But Hitler was (not) a vegetarian …

In the dialogue with Derrida entitled ‘Violence Against Animals’, Elisabeth Roudinesco brings up the ‘fact’ of Hitler’s vegetarianism precisely in the overdetermined terms so beloved of the humanist opponents of pro-animal activism (Luc Ferry, for example), in which vegetarianism is explicitly linked with the bad conscience of a deflected misanthropy: ‘from a psychoanalytic point of view, the terror of ingesting animality can be the symptom of a hatred for the living taken to the point of murder. Hitler was a vegetarian’ (‘Violence Against Animals’, 68). Aside from the patent absurdity of such thinking, it should be made known that Hitler was in fact not a vegetarian, but rather it was the case that he only seldom ate meat as it caused him physical discomfort (i.e. stomach pains and flatulence). Nonetheless, he continued to eat sausages throughout his life, and a favourite dish was fledgling pigeon. In addition, upon coming to power in 1933 he banned all vegetarian societies in Germany, arrested their leaders, shut down the main vegetarian magazine, and persistently persecuted vegetarians. During the war, all vegetarian organisations were banned throughout the occupied territories, even though, as Charles Patterson points out, ‘vegetarian diets would have helped alleviate wartime food shortages’ (Eternal Treblinka, 127). Historian Robert Payne writes that the myth of Hitler’s vegetarianism was a public relations exercise organised by Joseph Goebbels: ‘According to the widely believed legend, he [Hitler] neither smoke nor drank, nor did he eat meat nor have anything to do with women. Only the first was true. … His asceticism was a fiction invented by Goebbels to emphasize his total dedication, his self-control, the distance that separated him from other men. By this outward show of asceticism, he could claim that he was dedicated to the service of his people’ (cit. ibid. 127-8). What is perhaps more interesting is why this propaganda should continue to be promulgated with such insistence. Why, in other words, do people find it necessary to reiterate this myth ad nauseum, that is to say, what anxiety does this recycled ideology conceal?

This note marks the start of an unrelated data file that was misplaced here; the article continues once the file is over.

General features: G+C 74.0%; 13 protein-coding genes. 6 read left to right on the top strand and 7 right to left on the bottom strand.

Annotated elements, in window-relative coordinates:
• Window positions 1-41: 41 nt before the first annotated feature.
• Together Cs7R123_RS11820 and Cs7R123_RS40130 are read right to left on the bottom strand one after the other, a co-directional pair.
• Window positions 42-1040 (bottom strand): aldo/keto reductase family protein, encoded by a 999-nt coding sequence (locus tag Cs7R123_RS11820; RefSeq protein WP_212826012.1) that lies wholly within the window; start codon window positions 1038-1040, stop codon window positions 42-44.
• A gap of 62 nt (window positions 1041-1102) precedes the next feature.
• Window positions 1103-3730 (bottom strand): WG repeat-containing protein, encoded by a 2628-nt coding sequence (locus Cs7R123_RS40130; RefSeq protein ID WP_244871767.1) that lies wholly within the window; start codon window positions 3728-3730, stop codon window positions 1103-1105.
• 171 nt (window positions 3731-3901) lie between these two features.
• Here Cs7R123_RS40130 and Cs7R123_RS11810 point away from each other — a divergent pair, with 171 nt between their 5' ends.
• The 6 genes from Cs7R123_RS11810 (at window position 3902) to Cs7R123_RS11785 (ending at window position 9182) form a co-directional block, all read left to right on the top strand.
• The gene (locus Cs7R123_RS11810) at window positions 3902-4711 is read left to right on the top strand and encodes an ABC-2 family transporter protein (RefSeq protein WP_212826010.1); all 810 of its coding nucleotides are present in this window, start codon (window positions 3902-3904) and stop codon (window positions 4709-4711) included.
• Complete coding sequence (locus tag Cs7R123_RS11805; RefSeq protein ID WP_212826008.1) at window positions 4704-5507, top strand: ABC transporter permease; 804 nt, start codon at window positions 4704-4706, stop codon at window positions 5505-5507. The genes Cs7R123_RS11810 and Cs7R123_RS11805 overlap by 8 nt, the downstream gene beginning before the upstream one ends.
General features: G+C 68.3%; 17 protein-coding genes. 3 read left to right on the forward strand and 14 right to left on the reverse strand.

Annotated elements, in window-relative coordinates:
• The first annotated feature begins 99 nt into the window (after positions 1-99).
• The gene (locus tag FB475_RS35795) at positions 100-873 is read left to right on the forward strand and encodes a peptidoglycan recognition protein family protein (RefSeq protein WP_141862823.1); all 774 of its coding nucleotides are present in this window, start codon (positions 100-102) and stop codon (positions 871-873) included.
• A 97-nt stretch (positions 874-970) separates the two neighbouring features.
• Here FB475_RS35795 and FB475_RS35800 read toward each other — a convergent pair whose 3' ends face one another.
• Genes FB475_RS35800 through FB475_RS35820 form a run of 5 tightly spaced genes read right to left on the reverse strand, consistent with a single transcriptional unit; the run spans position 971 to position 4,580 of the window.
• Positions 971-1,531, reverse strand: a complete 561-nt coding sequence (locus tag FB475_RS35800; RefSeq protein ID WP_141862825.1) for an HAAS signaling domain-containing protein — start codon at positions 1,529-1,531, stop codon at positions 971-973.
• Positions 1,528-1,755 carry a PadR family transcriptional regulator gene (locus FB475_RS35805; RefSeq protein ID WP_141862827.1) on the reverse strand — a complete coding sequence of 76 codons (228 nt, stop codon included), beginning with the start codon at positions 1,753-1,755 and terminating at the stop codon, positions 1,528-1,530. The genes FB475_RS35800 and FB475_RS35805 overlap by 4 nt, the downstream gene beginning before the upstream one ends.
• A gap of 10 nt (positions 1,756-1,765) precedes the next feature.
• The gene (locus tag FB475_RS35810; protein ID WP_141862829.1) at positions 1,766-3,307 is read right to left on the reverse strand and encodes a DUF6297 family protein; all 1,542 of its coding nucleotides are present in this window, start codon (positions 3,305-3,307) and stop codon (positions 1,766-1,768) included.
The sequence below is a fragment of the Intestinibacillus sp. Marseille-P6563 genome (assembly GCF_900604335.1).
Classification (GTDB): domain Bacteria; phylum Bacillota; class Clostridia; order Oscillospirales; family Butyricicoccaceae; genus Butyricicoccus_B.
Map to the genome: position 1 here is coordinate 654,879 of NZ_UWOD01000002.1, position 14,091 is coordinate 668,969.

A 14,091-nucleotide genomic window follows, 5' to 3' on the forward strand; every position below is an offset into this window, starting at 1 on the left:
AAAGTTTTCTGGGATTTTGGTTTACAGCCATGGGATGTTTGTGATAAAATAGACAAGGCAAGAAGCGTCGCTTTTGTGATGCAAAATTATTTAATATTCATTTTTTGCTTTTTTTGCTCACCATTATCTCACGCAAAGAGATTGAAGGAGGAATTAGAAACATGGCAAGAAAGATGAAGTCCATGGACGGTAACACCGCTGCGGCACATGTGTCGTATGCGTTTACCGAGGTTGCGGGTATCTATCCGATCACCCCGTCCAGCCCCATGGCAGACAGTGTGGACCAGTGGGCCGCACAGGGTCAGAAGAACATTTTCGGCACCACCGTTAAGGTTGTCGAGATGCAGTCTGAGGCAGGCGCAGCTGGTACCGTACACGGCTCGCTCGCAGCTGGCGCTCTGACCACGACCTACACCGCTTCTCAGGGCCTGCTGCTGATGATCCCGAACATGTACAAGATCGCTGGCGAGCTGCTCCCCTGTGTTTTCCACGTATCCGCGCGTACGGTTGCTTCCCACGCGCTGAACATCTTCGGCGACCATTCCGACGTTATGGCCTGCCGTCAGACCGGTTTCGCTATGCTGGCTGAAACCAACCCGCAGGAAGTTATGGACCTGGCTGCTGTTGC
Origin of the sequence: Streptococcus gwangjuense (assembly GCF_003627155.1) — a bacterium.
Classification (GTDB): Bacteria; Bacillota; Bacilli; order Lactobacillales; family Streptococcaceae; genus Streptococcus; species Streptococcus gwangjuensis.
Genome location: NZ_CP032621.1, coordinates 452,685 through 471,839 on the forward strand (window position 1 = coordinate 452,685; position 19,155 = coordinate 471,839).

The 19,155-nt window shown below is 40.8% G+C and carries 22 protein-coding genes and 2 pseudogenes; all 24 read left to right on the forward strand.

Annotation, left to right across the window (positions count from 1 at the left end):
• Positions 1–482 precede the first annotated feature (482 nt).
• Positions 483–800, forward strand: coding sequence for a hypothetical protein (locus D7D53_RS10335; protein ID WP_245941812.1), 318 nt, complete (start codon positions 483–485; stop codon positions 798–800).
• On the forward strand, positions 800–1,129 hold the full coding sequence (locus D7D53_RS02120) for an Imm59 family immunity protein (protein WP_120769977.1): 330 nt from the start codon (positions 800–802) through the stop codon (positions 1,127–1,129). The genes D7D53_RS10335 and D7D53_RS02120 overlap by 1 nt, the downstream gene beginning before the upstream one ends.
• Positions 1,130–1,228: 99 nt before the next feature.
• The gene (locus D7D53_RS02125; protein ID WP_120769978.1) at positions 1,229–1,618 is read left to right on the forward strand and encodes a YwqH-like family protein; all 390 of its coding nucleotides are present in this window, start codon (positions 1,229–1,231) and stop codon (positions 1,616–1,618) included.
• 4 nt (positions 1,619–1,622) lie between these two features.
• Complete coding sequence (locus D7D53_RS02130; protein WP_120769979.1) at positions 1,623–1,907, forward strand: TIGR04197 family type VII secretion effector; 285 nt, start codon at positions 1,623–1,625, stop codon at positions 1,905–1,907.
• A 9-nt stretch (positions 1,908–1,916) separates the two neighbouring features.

About Richard Iveson

Postdoctoral Research Fellow I have a PhD from Goldsmiths College, University of London; my teaching and research interests include animal studies; Continental philosophy; posthumanism; cultural studies; biotechnology and cyberculture; post-Marxism. Books; Being and Not Being: On Posthuman Temporarily (London & Washington: Rowman & Littlefield International, 2016), forthcoming. Zoogenesis: Thinking Encounter with Animals ( London: Pavement Books, 2014). View all posts by Richard Iveson

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